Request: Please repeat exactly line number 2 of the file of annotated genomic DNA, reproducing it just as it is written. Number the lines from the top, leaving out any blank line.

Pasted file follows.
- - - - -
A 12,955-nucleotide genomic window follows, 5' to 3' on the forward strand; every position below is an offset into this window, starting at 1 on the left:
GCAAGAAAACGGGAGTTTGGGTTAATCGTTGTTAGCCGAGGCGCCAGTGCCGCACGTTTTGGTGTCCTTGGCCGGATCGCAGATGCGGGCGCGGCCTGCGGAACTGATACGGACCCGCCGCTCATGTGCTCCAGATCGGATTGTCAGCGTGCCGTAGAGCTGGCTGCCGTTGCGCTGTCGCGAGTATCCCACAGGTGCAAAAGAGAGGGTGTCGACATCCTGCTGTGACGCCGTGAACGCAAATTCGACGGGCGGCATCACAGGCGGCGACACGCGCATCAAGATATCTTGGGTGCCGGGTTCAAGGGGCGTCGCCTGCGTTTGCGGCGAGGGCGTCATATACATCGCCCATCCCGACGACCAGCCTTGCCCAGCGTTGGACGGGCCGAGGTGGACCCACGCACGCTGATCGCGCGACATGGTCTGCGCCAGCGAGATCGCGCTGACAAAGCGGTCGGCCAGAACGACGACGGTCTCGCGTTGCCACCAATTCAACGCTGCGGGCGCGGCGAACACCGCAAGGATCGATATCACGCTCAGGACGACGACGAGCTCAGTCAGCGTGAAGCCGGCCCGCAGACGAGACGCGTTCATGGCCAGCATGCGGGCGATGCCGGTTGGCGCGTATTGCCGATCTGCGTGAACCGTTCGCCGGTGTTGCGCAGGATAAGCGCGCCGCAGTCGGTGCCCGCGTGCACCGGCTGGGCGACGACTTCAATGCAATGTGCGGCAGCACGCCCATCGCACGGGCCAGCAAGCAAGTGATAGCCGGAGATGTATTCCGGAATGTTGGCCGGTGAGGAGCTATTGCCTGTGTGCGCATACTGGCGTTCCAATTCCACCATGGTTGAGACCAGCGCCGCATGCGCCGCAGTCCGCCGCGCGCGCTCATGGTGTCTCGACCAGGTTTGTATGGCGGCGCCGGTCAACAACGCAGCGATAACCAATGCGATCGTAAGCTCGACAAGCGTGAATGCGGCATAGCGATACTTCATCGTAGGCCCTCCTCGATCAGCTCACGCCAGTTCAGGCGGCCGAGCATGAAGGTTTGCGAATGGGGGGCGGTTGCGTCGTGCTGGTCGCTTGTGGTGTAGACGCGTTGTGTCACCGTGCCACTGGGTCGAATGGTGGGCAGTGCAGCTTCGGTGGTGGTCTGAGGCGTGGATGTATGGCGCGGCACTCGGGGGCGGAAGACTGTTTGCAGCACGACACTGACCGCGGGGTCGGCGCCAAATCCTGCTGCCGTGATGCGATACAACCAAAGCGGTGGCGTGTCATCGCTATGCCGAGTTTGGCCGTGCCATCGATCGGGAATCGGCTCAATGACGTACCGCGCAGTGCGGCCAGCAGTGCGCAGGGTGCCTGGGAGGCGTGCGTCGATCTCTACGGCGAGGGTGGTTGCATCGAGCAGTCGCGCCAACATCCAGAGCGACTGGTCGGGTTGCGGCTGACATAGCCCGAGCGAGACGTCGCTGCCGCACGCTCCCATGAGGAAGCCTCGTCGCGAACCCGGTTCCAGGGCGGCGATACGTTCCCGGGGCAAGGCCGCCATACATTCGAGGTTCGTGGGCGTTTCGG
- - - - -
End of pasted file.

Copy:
GCAAGAAAACGGGAGTTTGGGTTAATCGTTGTTAGCCGAGGCGCCAGTGCCGCACGTTTTGGTGTCCTTGGCCGGATCGCAGATGCGGGCGCGGCCTGCGGAACTGATACGGACCCGCCGCTCATGTGCTCCAGATCGGATTGTCAGCGTGCCGTAGAGCTGGCTGCCGTTGCGCTGTCGCGAGTATCCCACAGGTGCAAAAGAGAGGGTGTCGACATCCTGCTGTGACGCCGTGAACGCAAATTCGACGGGCGGCATCACAGGCGGCGACACGCGCATCAAGATATCTTGGGTGCCGGGTTCAAGGGGCGTCGCCTGCGTTTGCGGCGAGGGCGTCATATACATCGCCCATCCCGACGACCAGCCTTGCCCAGCGTTGGACGGGCCGAGGTGGACCCACGCACGCTGATCGCGCGACATGGTCTGCGCCAGCGAGATCGCGCTGACAAAGCGGTCGGCCAGAACGACGACGGTCTCGCGTTGCCACCAATTCAACGCTGCGGGCGCGGCGAACACCGCAAGGATCGATATCACGCTCAGGACGACGACGAGCTCAGTCAGCGTGAAGCCGGCCCGCAGACGAGACGCGTTCATGGCCAGCATGCGGGCGATGCCGGTTGGCGCGTATTGCCGATCTGCGTGAACCGTTCGCCGGTGTTGCGCAGGATAAGCGCGCCGCAGTCGGTGCCCGCGTGCACCGGCTGGGCGACGACTTCAATGCAATGTGCGGCAGCACGCCCATCGCACGGGCCAGCAAGCAAGTGATAGCCGGAGATGTATTCCGGAATGTTGGCCGGTGAGGAGCTATTGCCTGTGTGCGCATACTGGCGTTCCAATTCCACCATGGTTGAGACCAGCGCCGCATGCGCCGCAGTCCGCCGCGCGCGCTCATGGTGTCTCGACCAGGTTTGTATGGCGGCGCCGGTCAACAACGCAGCGATAACCAATGCGATCGTAAGCTCGACAAGCGTGAATGCGGCATAGCGATACTTCATCGTAGGCCCTCCTCGATCAGCTCACGCCAGTTCAGGCGGCCGAGCATGAAGGTTTGCGAATGGGGGGCGGTTGCGTCGTGCTGGTCGCTTGTGGTGTAGACGCGTTGTGTCACCGTGCCACTGGGTCGAATGGTGGGCAGTGCAGCTTCGGTGGTGGTCTGAGGCGTGGATGTATGGCGCGGCACTCGGGGGCGGAAGACTGTTTGCAGCACGACACTGACCGCGGGGTCGGCGCCAAATCCTGCTGCCGTGATGCGATACAACCAAAGCGGTGGCGTGTCATCGCTATGCCGAGTTTGGCCGTGCCATCGATCGGGAATCGGCTCAATGACGTACCGCGCAGTGCGGCCAGCAGTGCGCAGGGTGCCTGGGAGGCGTGCGTCGATCTCTACGGCGAGGGTGGTTGCATCGAGCAGTCGCGCCAACATCCAGAGCGACTGGTCGGGTTGCGGCTGACATAGCCCGAGCGAGACGTCGCTGCCGCACGCTCCCATGAGGAAGCCTCGTCGCGAACCCGGTTCCAGGGCGGCGATACGTTCCCGGGGCAAGGCCGCCATACATTCGAGGTTCGTGGGCGTTTCGG